April 2014
Volume 55, Issue 13
ARVO Annual Meeting Abstract  |   April 2014
RGR gene mutation causative of peripapillary choroidal atrophy
Author Affiliations & Notes
  • Monique J Leys
    Ophthalmology, West Virginia University, Morgantown, WV
  • Angela Turner
    National Eye Institute, Bethesda, MD
  • Hong He
    National Eye Institute, Bethesda, MD
  • MaryBeth Hummel
    Genetics, West Virginia University, Morgantown, WV
  • Alexandra Garafalo
    National Eye Institute, Bethesda, MD
  • Rebecca Parrish
    National Eye Institute, Bethesda, MD
  • Nora Morris
    Genetics, West Virginia University, Morgantown, WV
  • Santa J Tumminia
    National Eye Institute, Bethesda, MD
  • Xinjing Wang
    National Eye Institute, Bethesda, MD
  • Footnotes
    Commercial Relationships Monique Leys, None; Angela Turner, None; Hong He, None; MaryBeth Hummel, None; Alexandra Garafalo, None; Rebecca Parrish, None; Nora Morris, None; Santa Tumminia, None; Xinjing Wang, None
  • Footnotes
    Support None
Investigative Ophthalmology & Visual Science April 2014, Vol.55, 1242. doi:
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    • Get Citation

      Monique J Leys, Angela Turner, Hong He, MaryBeth Hummel, Alexandra Garafalo, Rebecca Parrish, Nora Morris, Santa J Tumminia, Xinjing Wang; RGR gene mutation causative of peripapillary choroidal atrophy. Invest. Ophthalmol. Vis. Sci. 2014;55(13):1242.

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      © ARVO (1962-2015); The Authors (2016-present)

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Purpose: To find genetic mutation causative of peripapillary atrophy with slow progression

Methods: A 50 yr old patient with peripapillary atrophy was examined at the WVU Eye Institute. Family history includes his father, who at age 80 had widespread choroidal atrophy and an aunt with more extensive peripapillary atrophy threatening the fovea. His cousin presented with similar peripapillary atrophy. Visual acuity and ERG ranged from normal in the proband, to severe visual impairment with both scotopic and photopic amplitude reduction in the older generation. Both patients were evaluated for mutation in the genes, CHM and PRPH2, by Sanger sequencing, and then further evaluated for mutations in a panel of genes responsible for retinal dystrophies using microdroplet PCR (RainDance, Inc) and NGS sequencing (Illumina). Candidate mutations were further evaluated in additional affected and unaffected family members by Sanger sequencing.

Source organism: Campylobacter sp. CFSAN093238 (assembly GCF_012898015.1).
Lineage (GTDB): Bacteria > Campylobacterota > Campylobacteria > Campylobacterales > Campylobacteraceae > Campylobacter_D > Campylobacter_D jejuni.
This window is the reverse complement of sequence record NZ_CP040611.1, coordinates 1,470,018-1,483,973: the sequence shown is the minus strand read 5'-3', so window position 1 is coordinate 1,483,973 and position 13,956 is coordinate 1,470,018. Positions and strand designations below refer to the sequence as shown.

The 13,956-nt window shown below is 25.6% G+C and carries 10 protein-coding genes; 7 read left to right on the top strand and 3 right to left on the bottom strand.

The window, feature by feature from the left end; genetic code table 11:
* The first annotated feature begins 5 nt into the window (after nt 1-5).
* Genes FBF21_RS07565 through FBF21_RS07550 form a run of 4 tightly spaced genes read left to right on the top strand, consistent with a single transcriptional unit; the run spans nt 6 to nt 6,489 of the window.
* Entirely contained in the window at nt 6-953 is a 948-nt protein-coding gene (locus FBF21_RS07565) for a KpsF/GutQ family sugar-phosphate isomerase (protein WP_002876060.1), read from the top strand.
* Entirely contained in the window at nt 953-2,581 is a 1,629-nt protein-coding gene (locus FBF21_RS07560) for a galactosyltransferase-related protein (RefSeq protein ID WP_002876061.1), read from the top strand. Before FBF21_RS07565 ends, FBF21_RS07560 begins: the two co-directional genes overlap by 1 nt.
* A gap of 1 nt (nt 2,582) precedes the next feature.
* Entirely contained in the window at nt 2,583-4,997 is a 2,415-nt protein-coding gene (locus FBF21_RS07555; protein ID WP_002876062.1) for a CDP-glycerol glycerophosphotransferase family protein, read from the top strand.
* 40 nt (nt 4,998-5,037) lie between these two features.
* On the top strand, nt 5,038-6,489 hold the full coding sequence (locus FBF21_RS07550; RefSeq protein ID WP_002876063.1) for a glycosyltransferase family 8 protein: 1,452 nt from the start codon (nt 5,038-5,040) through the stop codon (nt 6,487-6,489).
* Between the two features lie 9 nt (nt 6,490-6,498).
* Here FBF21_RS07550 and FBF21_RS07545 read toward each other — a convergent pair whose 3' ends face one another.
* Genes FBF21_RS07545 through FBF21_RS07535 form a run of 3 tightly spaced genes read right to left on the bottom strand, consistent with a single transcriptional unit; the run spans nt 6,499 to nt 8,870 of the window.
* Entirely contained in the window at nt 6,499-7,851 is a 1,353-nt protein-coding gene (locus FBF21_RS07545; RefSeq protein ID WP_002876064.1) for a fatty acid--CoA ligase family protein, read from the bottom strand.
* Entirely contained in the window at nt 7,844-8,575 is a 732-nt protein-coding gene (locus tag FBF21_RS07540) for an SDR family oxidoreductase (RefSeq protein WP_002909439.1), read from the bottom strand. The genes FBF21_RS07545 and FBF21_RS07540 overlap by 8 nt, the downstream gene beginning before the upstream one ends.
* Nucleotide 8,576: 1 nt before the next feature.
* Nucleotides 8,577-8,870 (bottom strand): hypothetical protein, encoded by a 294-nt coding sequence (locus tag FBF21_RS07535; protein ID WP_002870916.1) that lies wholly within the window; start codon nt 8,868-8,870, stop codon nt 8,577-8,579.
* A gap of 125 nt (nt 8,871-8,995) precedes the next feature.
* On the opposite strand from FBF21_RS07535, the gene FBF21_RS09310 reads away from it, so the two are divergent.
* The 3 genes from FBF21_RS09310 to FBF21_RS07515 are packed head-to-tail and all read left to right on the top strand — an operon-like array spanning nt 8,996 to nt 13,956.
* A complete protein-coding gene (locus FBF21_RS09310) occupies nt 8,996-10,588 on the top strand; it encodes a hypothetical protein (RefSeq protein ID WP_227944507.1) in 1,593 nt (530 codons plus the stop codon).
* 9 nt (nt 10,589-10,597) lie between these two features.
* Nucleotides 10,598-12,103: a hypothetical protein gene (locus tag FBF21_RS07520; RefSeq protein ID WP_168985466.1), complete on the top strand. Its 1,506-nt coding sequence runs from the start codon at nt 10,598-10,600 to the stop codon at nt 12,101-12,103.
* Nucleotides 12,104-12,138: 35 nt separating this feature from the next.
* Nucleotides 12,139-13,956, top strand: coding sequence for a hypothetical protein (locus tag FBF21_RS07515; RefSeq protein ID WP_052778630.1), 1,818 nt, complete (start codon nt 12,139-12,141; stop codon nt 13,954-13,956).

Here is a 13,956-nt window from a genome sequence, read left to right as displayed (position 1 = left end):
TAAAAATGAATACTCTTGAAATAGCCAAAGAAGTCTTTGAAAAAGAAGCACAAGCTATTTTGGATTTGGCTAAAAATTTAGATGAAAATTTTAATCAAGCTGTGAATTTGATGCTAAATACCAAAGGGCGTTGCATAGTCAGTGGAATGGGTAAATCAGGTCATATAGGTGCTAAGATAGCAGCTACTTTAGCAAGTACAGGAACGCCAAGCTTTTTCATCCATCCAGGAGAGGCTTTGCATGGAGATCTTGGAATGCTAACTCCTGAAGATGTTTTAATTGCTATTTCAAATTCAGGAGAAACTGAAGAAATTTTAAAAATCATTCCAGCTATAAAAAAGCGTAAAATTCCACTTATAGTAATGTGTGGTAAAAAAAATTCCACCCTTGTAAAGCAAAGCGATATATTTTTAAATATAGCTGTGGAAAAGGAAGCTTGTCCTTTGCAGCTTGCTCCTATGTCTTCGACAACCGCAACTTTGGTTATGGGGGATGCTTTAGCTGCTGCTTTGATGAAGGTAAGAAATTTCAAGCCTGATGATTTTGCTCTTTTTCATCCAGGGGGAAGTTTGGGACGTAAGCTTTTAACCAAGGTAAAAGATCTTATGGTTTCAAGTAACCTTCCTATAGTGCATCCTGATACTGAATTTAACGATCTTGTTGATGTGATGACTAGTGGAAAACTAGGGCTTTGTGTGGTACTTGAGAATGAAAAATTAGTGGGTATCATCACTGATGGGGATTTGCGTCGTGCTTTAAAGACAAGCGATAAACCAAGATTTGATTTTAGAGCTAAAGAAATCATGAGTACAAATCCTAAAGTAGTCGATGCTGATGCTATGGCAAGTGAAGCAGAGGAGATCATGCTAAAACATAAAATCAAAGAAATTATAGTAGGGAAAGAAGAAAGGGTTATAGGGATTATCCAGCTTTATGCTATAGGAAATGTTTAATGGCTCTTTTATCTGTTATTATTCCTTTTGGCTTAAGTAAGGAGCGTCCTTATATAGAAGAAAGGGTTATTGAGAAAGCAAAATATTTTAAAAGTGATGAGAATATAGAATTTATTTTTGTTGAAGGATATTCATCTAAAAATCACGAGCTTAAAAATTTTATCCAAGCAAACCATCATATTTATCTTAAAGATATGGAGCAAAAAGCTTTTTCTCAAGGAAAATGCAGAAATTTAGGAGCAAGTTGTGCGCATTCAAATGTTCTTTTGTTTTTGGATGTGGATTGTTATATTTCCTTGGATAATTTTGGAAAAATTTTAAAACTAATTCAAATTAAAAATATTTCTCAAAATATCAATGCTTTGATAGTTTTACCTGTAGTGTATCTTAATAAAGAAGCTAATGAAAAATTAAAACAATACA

Results: No mutation was identified in the CHM and PRPH2 genes. With a newly developed assay that targeted 3071 amplicons from 2078 exons of 184 genes involved in retinal function and/or retinal development, a candidate mutation was found in both affected male patients. This candidate mutation was in the RGR gene and had been reported previously with an apparently dominant inheritance. The mutation was a duplicated G after the G at position 824 (c.824dupG, p.I276N*77; HGMD:CI993291) which changed the reading frame at the last exon of RGR gene. We further confirmed segregation in two additional affected female patients in this family and found an unaffected female family member to be mutation-negative.

Conclusions: Our analyses provide genetic evidence and molecular confirmation to conclude the causative mutation in the RGR gene for the phenotype in this family.

Keywords: 452 choroid • 507 electrophysiology: clinical • 537 gene screening  

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